Those poor abdominals are so misunderstood. For starters, we have people zealously performing ab exercises, believing they can lose that unwanted fat lying on top of the ab muscles. This is a myth that has been hanging around for years. Spot reducing just doesn’t work. You cannot predict where you will lose fat. To lose body fat, aerobic exercise and strength conditioning involving the whole body, plus a healthy well-balanced diet, need to be involved. And now, another big misunderstanding has emerged: the idea that the abs are flying solo when it comes to strengthening the core. The reality is that while abdominal muscles do play an important role in core stability, they are just a small part of a team of muscle groups that make up the core. To develop a strong core, you need to involve a variety of muscles from your hips to your shoulders. Overtraining those abs and neglecting to strengthen the other core muscles can set you up for injuries.
So what exactly is the core?
You might say the core is almost everything in your body except for your legs and arms. Core exercises help create a solid base of support for the pelvic muscles, abdominal muscles, middle and lower back and hip muscles. Some fitness experts include the shoulder girdle, which includes the clavicle. And we use all these core muscles in almost every movement we perform.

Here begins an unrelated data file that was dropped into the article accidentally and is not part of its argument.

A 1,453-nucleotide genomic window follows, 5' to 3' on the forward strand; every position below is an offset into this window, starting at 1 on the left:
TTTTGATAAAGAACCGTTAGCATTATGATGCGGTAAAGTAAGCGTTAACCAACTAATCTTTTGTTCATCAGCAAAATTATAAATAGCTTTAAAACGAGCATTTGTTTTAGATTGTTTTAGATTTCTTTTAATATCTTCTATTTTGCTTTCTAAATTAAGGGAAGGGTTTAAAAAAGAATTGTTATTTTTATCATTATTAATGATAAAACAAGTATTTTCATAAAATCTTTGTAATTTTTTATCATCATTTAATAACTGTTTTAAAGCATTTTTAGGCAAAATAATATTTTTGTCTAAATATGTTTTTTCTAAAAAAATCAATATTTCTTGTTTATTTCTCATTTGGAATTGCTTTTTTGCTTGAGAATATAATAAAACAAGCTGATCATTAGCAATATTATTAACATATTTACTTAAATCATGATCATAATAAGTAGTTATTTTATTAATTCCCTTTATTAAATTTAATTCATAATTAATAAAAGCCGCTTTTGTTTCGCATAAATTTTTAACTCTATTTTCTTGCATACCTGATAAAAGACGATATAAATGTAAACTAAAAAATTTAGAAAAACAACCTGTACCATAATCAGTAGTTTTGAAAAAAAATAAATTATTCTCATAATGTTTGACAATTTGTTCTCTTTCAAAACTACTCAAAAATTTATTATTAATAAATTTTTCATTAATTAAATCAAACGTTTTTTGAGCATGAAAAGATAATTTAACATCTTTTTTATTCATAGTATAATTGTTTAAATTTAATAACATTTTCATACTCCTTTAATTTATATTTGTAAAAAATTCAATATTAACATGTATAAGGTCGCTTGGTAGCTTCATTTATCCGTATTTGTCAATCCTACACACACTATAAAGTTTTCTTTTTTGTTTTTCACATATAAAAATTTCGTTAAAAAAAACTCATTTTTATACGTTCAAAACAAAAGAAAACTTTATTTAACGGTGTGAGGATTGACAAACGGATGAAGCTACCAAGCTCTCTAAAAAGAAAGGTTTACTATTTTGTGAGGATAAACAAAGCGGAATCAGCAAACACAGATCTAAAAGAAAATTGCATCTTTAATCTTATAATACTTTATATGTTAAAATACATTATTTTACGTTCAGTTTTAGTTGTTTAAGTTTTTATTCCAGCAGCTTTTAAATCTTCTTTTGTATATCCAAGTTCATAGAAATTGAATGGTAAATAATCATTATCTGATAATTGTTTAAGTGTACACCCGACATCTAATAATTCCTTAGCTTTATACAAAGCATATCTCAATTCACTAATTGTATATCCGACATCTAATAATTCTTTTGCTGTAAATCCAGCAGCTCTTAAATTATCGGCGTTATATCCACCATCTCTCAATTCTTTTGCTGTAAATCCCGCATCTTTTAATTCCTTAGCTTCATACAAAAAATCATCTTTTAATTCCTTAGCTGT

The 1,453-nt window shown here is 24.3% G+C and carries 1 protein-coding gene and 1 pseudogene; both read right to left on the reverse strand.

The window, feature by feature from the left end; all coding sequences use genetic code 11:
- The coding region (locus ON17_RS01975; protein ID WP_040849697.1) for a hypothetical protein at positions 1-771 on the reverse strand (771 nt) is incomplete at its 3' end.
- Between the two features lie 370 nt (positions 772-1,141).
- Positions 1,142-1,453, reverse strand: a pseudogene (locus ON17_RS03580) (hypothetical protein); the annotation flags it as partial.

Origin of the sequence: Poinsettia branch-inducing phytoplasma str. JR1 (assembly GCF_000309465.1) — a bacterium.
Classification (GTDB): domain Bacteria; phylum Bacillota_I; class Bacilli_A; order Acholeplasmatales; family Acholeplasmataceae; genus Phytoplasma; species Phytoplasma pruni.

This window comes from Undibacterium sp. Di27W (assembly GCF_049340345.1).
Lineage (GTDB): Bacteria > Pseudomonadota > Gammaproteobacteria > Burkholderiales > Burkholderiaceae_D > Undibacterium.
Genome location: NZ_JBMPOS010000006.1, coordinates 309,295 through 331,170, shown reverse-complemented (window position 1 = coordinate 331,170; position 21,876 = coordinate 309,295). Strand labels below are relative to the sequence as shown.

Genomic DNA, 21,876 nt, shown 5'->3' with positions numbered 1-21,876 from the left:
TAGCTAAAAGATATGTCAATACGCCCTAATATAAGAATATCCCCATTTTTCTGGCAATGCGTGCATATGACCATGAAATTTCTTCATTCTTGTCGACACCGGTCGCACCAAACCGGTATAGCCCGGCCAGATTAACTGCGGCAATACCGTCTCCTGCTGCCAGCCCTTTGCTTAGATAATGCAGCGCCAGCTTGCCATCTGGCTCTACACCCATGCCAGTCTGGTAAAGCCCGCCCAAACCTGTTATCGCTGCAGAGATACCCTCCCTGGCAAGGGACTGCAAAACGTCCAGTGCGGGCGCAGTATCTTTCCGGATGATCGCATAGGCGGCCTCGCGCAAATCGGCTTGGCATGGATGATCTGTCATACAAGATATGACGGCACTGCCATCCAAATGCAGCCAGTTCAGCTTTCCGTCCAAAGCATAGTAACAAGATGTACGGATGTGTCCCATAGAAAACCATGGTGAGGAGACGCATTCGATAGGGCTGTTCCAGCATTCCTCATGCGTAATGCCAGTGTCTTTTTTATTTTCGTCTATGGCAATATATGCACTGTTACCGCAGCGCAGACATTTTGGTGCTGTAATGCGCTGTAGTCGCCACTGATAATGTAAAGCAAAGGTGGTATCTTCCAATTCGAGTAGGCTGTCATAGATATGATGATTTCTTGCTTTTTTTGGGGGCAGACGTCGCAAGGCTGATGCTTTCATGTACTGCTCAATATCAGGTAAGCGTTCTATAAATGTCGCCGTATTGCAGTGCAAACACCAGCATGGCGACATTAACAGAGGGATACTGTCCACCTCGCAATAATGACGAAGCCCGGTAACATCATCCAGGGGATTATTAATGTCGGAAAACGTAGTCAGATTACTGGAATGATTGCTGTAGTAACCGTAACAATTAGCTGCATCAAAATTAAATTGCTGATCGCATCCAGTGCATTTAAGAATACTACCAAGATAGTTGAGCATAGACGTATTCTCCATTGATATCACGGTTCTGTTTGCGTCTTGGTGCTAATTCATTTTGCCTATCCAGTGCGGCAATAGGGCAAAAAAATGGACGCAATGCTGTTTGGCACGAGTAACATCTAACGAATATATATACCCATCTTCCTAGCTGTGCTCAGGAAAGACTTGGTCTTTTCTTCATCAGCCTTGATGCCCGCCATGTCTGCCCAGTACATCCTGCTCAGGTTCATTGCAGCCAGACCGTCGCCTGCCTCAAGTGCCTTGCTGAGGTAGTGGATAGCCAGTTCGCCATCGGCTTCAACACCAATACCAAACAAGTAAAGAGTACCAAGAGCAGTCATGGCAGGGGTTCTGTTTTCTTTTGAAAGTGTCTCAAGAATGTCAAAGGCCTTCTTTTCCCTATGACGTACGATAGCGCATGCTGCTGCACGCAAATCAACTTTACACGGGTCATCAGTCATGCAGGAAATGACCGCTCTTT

Having a strong core:
• Fosters functional fitness, making everyday movements and sports activities easier to perform. Power-driven movements originate from the center of the body. And for you golf and tennis enthusiasts, a strong core is essential for a good golf swing and hitting those tennis balls with proper strokes.
• Gives protection to our spine and surrounding muscles.
• Helps reduce back pain by taking pressure off your back.
• Improves balance. Balance begins in the core, and a strong core stabilizes your body, allowing you to move in any direction or to just stand in one place without falling.
• Strengthens posture muscles. Weak core muscles can produce the slumping of shoulders.
• Helps you avoid injuries by preventing or correcting imbalances in posture.
To strengthen your core, try these:
Abdominal bracing: Contract your abs by pulling your navel in toward your spine and hold the contraction for 10 to 15 seconds. Just remember to never hold your breath, simply breathe normally. You can perform this movement throughout the day in a standing or sitting position and when performing exercises.
Stability ball exercises: The movement created by the instability of the ball forces you to keep your abdominals contracted.
Core exercises: Perform specific core-strengthening exercises, such as planks, squats, bridge exercises and pushups.
Free weights: Use weights during exercises that require you to maintain a stable trunk.
Check with your doctor before starting a new exercise program. Sally Anderson is happy to hear from readers but can’t respond to individual inquiries. Contact her at [email protected]